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chandler

[chand-ler, chahnd-] /ˈtʃænd lər, ˈtʃɑnd-/
noun
1.
a person who makes or sells candles and sometimes other items of tallow or wax, as soap.
2.
a dealer or trader in supplies, provisions, etc., of a specialized type:
a ship chandler.
3.
a retailer of provisions, groceries, etc.
Origin of chandler
1275-1325
1275-1325; Middle English chandeler candlestick, maker or seller of candles < Anglo-French, Old French chandelier, literally, someone or something connected with candles, equivalent to chandelle candle + -ier -ier2

Chandler

[chand-ler, chahnd-] /ˈtʃænd lər, ˈtʃɑnd-/
noun
1.
Charles Frederick, 1836–1925, U.S. scientist, educator, and public-health expert.
2.
Raymond (Thornton) 1888–1959, U.S. writer of detective novels.
3.
a town in central Arizona.
Dictionary.com Unabridged
Based on the Random House Dictionary, © Random House, Inc. 2017.
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British Dictionary definitions for chandler

chandler

/ˈtʃɑːndlə/
noun
1.
a dealer in a specified trade or merchandise: corn chandler, ship's chandler
2.
a person who makes or sells candles
3.
(Brit, obsolete) a retailer of grocery provisions; shopkeeper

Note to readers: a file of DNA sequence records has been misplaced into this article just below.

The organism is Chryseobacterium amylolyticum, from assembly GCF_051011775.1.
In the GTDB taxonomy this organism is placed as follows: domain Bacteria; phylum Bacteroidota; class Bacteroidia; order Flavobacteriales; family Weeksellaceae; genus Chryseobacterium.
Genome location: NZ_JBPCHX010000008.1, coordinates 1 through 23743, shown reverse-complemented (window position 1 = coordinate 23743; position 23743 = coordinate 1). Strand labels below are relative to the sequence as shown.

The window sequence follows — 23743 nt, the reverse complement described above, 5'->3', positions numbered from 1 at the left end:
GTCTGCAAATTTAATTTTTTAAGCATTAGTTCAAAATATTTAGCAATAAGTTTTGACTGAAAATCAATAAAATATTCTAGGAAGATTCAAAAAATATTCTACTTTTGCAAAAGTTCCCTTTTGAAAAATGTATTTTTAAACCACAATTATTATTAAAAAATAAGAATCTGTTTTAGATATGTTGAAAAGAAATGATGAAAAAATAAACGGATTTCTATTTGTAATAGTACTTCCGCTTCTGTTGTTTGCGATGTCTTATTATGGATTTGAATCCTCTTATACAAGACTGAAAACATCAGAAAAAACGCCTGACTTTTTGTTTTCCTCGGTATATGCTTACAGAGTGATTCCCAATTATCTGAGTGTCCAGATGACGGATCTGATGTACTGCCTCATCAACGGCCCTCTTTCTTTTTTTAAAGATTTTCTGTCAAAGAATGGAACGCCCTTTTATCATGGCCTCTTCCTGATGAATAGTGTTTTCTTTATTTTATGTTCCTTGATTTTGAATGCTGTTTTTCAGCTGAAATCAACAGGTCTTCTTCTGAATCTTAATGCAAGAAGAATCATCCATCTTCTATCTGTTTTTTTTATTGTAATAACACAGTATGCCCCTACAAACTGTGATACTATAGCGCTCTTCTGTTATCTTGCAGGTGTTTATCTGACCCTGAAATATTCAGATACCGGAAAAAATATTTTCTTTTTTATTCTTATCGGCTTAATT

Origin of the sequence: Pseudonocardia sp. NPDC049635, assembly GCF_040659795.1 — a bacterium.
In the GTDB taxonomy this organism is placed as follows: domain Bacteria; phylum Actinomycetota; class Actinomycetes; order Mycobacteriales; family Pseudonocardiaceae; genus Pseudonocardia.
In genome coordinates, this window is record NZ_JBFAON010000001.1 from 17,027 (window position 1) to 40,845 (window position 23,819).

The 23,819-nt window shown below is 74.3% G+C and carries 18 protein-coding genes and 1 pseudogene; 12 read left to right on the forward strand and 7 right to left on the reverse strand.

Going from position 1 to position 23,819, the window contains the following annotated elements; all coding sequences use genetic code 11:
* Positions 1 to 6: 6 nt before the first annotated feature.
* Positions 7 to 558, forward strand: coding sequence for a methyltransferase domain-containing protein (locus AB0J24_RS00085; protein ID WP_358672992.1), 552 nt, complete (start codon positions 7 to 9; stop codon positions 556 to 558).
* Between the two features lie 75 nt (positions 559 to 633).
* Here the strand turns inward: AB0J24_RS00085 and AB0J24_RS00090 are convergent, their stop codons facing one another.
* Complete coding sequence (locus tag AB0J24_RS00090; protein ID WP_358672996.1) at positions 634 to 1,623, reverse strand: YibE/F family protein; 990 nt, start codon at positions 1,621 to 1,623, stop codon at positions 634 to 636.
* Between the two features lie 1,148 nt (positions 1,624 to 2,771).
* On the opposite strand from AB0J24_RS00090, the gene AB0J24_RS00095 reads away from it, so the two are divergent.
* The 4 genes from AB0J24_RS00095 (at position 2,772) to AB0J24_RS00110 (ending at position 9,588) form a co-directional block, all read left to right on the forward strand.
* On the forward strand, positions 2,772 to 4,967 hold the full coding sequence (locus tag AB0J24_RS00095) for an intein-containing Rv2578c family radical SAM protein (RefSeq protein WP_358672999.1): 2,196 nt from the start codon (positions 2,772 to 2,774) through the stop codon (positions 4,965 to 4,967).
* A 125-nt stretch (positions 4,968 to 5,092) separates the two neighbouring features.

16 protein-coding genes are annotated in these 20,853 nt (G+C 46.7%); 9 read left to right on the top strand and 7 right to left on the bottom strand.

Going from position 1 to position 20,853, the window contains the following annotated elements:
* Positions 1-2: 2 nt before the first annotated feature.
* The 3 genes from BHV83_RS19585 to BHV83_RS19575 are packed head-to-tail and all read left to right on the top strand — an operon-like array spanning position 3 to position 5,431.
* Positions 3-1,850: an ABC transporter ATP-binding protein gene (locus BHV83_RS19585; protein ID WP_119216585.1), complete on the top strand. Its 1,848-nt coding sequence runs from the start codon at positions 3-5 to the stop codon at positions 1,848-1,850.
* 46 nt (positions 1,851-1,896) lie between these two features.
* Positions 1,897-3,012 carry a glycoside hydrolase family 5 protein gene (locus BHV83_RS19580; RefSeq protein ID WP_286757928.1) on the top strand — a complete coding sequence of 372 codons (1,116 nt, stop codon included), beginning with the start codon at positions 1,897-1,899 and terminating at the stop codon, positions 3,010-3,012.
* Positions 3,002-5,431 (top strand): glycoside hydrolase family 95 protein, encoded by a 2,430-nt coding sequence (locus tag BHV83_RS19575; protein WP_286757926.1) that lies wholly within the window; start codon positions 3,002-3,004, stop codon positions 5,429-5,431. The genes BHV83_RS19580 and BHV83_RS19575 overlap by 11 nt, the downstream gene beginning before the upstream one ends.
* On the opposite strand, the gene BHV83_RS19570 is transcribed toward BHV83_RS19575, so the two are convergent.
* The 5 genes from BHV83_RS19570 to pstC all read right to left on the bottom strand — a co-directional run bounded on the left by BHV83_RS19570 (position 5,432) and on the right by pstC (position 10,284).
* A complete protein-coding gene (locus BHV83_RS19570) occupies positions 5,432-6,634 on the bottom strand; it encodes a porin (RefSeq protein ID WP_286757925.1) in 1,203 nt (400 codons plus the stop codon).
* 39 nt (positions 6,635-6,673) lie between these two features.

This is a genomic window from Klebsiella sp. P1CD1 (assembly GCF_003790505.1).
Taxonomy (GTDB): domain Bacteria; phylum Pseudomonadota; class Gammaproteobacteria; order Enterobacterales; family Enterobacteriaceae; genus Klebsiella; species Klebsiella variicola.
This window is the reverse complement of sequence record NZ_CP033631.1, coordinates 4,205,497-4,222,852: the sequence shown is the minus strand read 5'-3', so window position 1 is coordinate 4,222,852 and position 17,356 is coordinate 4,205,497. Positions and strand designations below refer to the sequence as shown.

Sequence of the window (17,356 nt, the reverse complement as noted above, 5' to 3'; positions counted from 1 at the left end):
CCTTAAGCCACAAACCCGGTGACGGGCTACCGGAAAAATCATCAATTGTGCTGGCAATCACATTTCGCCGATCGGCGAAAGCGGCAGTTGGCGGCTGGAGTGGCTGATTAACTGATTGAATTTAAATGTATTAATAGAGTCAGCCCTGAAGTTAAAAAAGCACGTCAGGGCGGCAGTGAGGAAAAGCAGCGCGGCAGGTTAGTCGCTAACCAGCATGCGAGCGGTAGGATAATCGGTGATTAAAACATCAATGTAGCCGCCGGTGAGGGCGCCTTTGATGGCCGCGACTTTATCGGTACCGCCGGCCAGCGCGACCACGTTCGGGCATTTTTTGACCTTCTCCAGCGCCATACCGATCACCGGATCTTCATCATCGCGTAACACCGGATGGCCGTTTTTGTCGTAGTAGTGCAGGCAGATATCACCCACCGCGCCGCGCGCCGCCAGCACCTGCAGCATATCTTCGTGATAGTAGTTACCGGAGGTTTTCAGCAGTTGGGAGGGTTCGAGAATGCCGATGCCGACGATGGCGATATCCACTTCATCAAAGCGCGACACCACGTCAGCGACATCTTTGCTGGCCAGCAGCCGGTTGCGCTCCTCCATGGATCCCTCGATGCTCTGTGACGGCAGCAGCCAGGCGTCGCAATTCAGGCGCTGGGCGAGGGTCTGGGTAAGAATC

Word Origin
C14: from Old French chandelier one who makes or deals in candles, from chandellecandle

Chandler

/ˈtʃɑːndlə/
noun
1.
Raymond (Thornton). 1888–1959, US thriller writer: created Philip Marlowe, one of the first detective heroes in fiction
Collins English Dictionary - Complete & Unabridged 2012 Digital Edition
© William Collins Sons & Co. Ltd. 1979, 1986 © HarperCollins
Publishers 1998, 2000, 2003, 2005, 2006, 2007, 2009, 2012
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Word Origin and History for chandler
n.

"maker or seller of candles," late 14c., attested as a surname from late 13c. (also, from early 14c. "candle-holder;" see chandelier), from Old French chandelier (n.2) "candle-maker, candle-seller; person in charge of lighting a household, monastery, etc.," from Latin candelarius, from candela "candle" (see candle). Native candleman is attested from mid-13c.

Online Etymology Dictionary, © 2010 Douglas Harper
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14
16
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